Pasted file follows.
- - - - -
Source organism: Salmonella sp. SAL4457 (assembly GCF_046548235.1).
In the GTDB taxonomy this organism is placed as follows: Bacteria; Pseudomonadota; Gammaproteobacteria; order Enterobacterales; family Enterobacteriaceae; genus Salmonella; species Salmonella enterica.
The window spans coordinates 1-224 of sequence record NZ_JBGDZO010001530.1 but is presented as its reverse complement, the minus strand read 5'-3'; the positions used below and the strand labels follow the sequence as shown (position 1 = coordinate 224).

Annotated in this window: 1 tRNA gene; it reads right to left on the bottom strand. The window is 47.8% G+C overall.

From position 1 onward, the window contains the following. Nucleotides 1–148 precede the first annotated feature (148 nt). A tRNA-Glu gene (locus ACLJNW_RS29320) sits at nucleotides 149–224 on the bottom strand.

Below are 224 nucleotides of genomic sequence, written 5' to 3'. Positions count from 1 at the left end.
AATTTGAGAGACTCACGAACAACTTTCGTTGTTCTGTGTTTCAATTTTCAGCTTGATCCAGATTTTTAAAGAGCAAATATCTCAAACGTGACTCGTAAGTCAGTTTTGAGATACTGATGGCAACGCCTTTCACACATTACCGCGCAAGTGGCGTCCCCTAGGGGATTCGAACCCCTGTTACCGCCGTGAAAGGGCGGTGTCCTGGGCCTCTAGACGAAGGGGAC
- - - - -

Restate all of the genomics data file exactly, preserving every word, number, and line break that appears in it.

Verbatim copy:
Source organism: Salmonella sp. SAL4457 (assembly GCF_046548235.1).
In the GTDB taxonomy this organism is placed as follows: Bacteria; Pseudomonadota; Gammaproteobacteria; order Enterobacterales; family Enterobacteriaceae; genus Salmonella; species Salmonella enterica.
The window spans coordinates 1-224 of sequence record NZ_JBGDZO010001530.1 but is presented as its reverse complement, the minus strand read 5'-3'; the positions used below and the strand labels follow the sequence as shown (position 1 = coordinate 224).

Annotated in this window: 1 tRNA gene; it reads right to left on the bottom strand. The window is 47.8% G+C overall.

From position 1 onward, the window contains the following. Nucleotides 1–148 precede the first annotated feature (148 nt). A tRNA-Glu gene (locus ACLJNW_RS29320) sits at nucleotides 149–224 on the bottom strand.

Below are 224 nucleotides of genomic sequence, written 5' to 3'. Positions count from 1 at the left end.
AATTTGAGAGACTCACGAACAACTTTCGTTGTTCTGTGTTTCAATTTTCAGCTTGATCCAGATTTTTAAAGAGCAAATATCTCAAACGTGACTCGTAAGTCAGTTTTGAGATACTGATGGCAACGCCTTTCACACATTACCGCGCAAGTGGCGTCCCCTAGGGGATTCGAACCCCTGTTACCGCCGTGAAAGGGCGGTGTCCTGGGCCTCTAGACGAAGGGGAC